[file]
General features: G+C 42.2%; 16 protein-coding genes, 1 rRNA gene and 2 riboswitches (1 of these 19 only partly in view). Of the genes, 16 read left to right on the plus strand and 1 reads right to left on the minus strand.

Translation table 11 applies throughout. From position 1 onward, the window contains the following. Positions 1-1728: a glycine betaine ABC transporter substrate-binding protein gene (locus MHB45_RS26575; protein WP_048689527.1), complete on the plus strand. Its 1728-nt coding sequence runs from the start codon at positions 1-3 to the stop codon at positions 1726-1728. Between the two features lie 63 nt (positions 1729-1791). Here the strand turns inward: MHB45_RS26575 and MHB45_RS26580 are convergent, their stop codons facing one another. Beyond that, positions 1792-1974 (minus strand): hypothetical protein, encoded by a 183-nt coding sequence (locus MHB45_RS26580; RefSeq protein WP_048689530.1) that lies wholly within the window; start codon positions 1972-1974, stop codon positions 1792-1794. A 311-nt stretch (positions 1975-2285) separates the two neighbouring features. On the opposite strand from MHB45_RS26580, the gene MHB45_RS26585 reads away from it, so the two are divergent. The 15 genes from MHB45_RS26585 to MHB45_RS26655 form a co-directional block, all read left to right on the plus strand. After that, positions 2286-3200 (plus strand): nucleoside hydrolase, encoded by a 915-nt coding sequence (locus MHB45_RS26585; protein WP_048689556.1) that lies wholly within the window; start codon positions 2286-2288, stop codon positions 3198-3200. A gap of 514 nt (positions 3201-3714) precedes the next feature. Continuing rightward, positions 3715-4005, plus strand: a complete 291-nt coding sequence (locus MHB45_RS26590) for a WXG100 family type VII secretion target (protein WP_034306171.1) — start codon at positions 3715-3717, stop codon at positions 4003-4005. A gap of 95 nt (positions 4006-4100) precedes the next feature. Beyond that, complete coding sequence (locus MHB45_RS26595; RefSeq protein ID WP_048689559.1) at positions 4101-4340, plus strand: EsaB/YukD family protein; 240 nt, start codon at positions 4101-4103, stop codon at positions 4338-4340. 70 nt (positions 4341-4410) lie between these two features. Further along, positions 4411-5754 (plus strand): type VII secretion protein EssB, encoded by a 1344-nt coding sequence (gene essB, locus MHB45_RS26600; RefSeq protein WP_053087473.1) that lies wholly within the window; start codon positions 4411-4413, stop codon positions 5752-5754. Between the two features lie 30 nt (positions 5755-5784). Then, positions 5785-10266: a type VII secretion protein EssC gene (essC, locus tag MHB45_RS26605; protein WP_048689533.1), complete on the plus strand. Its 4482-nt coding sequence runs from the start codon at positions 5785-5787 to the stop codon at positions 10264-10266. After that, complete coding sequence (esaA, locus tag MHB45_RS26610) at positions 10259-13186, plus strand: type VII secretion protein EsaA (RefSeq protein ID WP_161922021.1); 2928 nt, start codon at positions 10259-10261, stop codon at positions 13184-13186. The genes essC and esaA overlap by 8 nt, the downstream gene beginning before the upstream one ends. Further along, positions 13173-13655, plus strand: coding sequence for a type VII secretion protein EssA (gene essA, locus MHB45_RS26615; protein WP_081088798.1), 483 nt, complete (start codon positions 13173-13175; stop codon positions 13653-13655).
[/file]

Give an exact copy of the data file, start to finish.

General features: G+C 42.2%; 16 protein-coding genes, 1 rRNA gene and 2 riboswitches (1 of these 19 only partly in view). Of the genes, 16 read left to right on the plus strand and 1 reads right to left on the minus strand.

Translation table 11 applies throughout. From position 1 onward, the window contains the following. Positions 1-1728: a glycine betaine ABC transporter substrate-binding protein gene (locus MHB45_RS26575; protein WP_048689527.1), complete on the plus strand. Its 1728-nt coding sequence runs from the start codon at positions 1-3 to the stop codon at positions 1726-1728. Between the two features lie 63 nt (positions 1729-1791). Here the strand turns inward: MHB45_RS26575 and MHB45_RS26580 are convergent, their stop codons facing one another. Beyond that, positions 1792-1974 (minus strand): hypothetical protein, encoded by a 183-nt coding sequence (locus MHB45_RS26580; RefSeq protein WP_048689530.1) that lies wholly within the window; start codon positions 1972-1974, stop codon positions 1792-1794. A 311-nt stretch (positions 1975-2285) separates the two neighbouring features. On the opposite strand from MHB45_RS26580, the gene MHB45_RS26585 reads away from it, so the two are divergent. The 15 genes from MHB45_RS26585 to MHB45_RS26655 form a co-directional block, all read left to right on the plus strand. After that, positions 2286-3200 (plus strand): nucleoside hydrolase, encoded by a 915-nt coding sequence (locus MHB45_RS26585; protein WP_048689556.1) that lies wholly within the window; start codon positions 2286-2288, stop codon positions 3198-3200. A gap of 514 nt (positions 3201-3714) precedes the next feature. Continuing rightward, positions 3715-4005, plus strand: a complete 291-nt coding sequence (locus MHB45_RS26590) for a WXG100 family type VII secretion target (protein WP_034306171.1) — start codon at positions 3715-3717, stop codon at positions 4003-4005. A gap of 95 nt (positions 4006-4100) precedes the next feature. Beyond that, complete coding sequence (locus MHB45_RS26595; RefSeq protein ID WP_048689559.1) at positions 4101-4340, plus strand: EsaB/YukD family protein; 240 nt, start codon at positions 4101-4103, stop codon at positions 4338-4340. 70 nt (positions 4341-4410) lie between these two features. Further along, positions 4411-5754 (plus strand): type VII secretion protein EssB, encoded by a 1344-nt coding sequence (gene essB, locus MHB45_RS26600; RefSeq protein WP_053087473.1) that lies wholly within the window; start codon positions 4411-4413, stop codon positions 5752-5754. Between the two features lie 30 nt (positions 5755-5784). Then, positions 5785-10266: a type VII secretion protein EssC gene (essC, locus tag MHB45_RS26605; protein WP_048689533.1), complete on the plus strand. Its 4482-nt coding sequence runs from the start codon at positions 5785-5787 to the stop codon at positions 10264-10266. After that, complete coding sequence (esaA, locus tag MHB45_RS26610) at positions 10259-13186, plus strand: type VII secretion protein EsaA (RefSeq protein ID WP_161922021.1); 2928 nt, start codon at positions 10259-10261, stop codon at positions 13184-13186. The genes essC and esaA overlap by 8 nt, the downstream gene beginning before the upstream one ends. Further along, positions 13173-13655, plus strand: coding sequence for a type VII secretion protein EssA (gene essA, locus MHB45_RS26615; protein WP_081088798.1), 483 nt, complete (start codon positions 13173-13175; stop codon positions 13653-13655).